He meticulously adhered to a daily routine of stretching and breathing. I was envious of his unique method of movement that had aged like fine wine, just like his body and pedagogy.

The spirit of dance

He spoke sadly, and sometimes with a tinge of bitterness, of how publishers were not interested in his life’s journey or his amazing collection of photographs and travelogues. But nothing could dampen his spirit to dance, even if it was for a small audience.

The invitees at a private gathering in Chennai were awe-struck when he created a choreographic piece sitting on the window sill and balancing on the sloping roof. I have, with several others, sat for over an hour in the cold of the Delhi winter, watching Astad’s breathtaking solo under a huge tree accompanied by a Japanese musician.

The last time I watched Astad on stage was at Kalakshetra in February this year. It was an Indo-Korean collaboration titled, ‘Same But Different’. The venue and the moment were serendipitous. I imagined the smile on Rukmini Devi’s face as she watched a fellow non-conformist tread the stage at her lovingly created institution. One may think that with their ideology and approach they occupied opposite ends of the dance world, but what they shared was the courage to dream differently.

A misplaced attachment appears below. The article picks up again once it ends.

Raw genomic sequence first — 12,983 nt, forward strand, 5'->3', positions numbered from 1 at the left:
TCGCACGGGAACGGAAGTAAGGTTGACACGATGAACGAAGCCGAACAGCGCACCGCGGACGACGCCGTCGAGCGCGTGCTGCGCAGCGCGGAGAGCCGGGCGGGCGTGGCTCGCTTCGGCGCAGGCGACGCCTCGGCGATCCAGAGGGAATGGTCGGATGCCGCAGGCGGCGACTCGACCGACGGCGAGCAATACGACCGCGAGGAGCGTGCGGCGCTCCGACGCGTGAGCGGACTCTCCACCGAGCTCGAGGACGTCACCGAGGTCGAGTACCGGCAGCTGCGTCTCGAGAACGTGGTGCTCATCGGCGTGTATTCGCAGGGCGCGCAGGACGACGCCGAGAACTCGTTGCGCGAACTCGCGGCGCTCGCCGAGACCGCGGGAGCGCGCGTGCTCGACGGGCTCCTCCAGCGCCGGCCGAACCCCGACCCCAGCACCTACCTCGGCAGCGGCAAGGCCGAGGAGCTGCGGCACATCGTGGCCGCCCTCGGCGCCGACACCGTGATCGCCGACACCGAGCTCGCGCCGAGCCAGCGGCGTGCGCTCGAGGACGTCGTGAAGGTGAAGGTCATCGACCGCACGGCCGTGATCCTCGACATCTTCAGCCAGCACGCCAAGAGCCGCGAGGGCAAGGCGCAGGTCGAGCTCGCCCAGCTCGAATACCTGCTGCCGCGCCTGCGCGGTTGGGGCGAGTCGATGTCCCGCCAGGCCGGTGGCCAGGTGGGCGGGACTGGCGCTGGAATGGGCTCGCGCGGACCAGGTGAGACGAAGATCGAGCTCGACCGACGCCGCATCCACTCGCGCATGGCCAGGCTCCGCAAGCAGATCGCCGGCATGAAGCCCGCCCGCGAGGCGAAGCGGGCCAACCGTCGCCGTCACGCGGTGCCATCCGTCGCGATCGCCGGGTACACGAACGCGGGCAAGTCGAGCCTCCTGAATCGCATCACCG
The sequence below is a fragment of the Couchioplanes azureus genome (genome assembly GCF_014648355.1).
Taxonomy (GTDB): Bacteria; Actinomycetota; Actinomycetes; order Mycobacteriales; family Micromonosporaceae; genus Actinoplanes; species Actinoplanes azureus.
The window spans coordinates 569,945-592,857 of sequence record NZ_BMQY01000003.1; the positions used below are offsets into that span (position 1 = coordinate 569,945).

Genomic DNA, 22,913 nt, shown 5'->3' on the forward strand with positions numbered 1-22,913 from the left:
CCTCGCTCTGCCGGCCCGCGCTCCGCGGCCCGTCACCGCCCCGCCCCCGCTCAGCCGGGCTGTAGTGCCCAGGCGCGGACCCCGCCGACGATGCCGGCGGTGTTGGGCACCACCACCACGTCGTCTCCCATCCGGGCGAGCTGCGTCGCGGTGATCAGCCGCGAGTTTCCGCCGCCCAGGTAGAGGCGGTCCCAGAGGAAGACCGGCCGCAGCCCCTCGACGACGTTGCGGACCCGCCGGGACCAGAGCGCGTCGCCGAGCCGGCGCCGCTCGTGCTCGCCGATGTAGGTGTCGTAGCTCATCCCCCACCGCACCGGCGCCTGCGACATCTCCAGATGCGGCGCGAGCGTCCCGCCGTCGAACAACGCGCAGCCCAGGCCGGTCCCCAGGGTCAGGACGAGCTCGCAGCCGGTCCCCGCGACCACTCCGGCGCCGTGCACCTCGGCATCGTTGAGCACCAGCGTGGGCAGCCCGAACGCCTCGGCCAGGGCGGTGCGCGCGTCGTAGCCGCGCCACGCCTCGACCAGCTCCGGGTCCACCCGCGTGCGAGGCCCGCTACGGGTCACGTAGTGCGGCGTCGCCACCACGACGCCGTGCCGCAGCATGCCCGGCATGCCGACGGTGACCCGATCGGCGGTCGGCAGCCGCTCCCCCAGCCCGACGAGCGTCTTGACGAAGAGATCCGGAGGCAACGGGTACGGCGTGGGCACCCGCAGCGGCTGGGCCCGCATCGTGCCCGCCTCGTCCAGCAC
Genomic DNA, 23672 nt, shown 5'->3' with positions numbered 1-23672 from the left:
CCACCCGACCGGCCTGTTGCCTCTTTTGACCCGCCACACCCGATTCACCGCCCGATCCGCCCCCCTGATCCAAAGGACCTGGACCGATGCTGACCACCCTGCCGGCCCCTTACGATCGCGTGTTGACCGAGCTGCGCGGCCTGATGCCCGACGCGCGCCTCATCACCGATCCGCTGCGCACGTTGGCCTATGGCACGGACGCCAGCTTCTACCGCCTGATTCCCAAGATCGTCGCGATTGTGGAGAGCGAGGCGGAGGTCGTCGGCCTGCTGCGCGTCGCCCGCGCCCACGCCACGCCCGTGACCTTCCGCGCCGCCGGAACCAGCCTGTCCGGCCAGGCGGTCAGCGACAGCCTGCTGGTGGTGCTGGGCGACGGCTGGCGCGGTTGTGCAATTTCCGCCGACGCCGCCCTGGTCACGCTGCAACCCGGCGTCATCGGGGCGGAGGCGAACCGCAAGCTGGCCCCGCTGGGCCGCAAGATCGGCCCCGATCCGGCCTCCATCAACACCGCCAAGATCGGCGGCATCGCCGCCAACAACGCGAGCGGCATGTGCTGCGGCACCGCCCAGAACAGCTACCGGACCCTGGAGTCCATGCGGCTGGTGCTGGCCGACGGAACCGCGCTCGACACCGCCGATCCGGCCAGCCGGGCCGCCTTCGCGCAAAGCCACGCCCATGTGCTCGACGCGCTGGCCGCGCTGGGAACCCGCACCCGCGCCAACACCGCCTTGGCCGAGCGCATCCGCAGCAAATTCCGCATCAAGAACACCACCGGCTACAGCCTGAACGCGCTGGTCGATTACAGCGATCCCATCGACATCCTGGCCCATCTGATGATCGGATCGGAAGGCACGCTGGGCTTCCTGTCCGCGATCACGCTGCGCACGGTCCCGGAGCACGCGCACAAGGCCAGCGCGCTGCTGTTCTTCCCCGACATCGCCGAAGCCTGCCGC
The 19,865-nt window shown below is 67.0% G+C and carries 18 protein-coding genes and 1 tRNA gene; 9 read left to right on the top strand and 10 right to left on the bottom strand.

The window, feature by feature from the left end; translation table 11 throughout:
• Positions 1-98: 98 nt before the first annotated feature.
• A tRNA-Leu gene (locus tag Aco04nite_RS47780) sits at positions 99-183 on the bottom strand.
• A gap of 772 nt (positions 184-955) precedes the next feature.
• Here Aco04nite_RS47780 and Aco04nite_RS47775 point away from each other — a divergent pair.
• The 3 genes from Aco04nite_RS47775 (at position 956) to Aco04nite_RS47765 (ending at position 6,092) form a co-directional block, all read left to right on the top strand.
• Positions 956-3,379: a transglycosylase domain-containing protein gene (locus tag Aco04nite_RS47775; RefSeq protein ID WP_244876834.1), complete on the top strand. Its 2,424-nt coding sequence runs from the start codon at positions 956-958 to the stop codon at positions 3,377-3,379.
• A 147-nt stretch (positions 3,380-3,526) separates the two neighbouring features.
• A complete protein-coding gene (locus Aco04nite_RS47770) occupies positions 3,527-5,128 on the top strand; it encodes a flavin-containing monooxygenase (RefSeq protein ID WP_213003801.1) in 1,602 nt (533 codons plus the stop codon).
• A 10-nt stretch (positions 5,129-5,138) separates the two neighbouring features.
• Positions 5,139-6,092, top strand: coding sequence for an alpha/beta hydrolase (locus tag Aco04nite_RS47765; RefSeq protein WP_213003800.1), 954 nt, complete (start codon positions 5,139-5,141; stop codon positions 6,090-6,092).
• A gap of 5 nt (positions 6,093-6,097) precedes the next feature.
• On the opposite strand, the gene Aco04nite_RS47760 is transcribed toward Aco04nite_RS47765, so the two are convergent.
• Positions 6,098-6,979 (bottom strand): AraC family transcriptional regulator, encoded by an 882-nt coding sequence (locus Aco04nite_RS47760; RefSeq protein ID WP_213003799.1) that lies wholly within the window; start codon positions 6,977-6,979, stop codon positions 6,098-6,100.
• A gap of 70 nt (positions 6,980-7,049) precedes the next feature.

There will be nobody like Astad Deboo. To call him a friend is a privilege, and I am but one of hundreds whose lives he has touched beyond our core disciplines. Smiling and composed in his trademark white kurta and churidar off stage, he can’t be forgotten.

He faced hostility in his early years, but refused to be bogged down by the relentless criticism. He danced through the blind spots of many a cynic, and remained steadfastly engaged with dance.

Evoking Tagore’s image in ‘Ekla Chalo Re’, I imagine Astad, walking alone — upward and onward. Adieu, my friend.

The writer is a contemporary performer, arts entrepreneur, and founder of